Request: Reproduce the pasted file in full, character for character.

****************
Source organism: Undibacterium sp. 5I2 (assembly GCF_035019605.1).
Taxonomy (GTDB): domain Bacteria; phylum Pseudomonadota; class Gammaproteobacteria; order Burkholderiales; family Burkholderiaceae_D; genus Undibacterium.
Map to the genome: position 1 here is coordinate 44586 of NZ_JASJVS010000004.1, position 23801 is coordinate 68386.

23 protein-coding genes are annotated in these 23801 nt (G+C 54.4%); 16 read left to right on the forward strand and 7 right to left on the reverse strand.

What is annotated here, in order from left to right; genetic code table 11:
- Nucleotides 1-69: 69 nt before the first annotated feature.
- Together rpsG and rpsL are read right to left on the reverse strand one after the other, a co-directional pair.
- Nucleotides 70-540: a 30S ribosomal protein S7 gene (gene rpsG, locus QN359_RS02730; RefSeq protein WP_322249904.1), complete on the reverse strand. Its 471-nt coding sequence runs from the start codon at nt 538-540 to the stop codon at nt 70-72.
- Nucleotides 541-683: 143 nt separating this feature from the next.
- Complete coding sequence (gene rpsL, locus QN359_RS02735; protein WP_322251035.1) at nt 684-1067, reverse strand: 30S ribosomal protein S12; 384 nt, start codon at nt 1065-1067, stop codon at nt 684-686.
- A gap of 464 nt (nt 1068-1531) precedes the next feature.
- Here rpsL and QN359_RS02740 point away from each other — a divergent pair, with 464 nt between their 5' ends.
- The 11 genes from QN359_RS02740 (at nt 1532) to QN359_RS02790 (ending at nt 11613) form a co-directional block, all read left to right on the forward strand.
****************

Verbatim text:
Source organism: Undibacterium sp. 5I2 (assembly GCF_035019605.1).
Taxonomy (GTDB): domain Bacteria; phylum Pseudomonadota; class Gammaproteobacteria; order Burkholderiales; family Burkholderiaceae_D; genus Undibacterium.
Map to the genome: position 1 here is coordinate 44586 of NZ_JASJVS010000004.1, position 23801 is coordinate 68386.

23 protein-coding genes are annotated in these 23801 nt (G+C 54.4%); 16 read left to right on the forward strand and 7 right to left on the reverse strand.

What is annotated here, in order from left to right; genetic code table 11:
- Nucleotides 1-69: 69 nt before the first annotated feature.
- Together rpsG and rpsL are read right to left on the reverse strand one after the other, a co-directional pair.
- Nucleotides 70-540: a 30S ribosomal protein S7 gene (gene rpsG, locus QN359_RS02730; RefSeq protein WP_322249904.1), complete on the reverse strand. Its 471-nt coding sequence runs from the start codon at nt 538-540 to the stop codon at nt 70-72.
- Nucleotides 541-683: 143 nt separating this feature from the next.
- Complete coding sequence (gene rpsL, locus QN359_RS02735; protein WP_322251035.1) at nt 684-1067, reverse strand: 30S ribosomal protein S12; 384 nt, start codon at nt 1065-1067, stop codon at nt 684-686.
- A gap of 464 nt (nt 1068-1531) precedes the next feature.
- Here rpsL and QN359_RS02740 point away from each other — a divergent pair, with 464 nt between their 5' ends.
- The 11 genes from QN359_RS02740 (at nt 1532) to QN359_RS02790 (ending at nt 11613) form a co-directional block, all read left to right on the forward strand.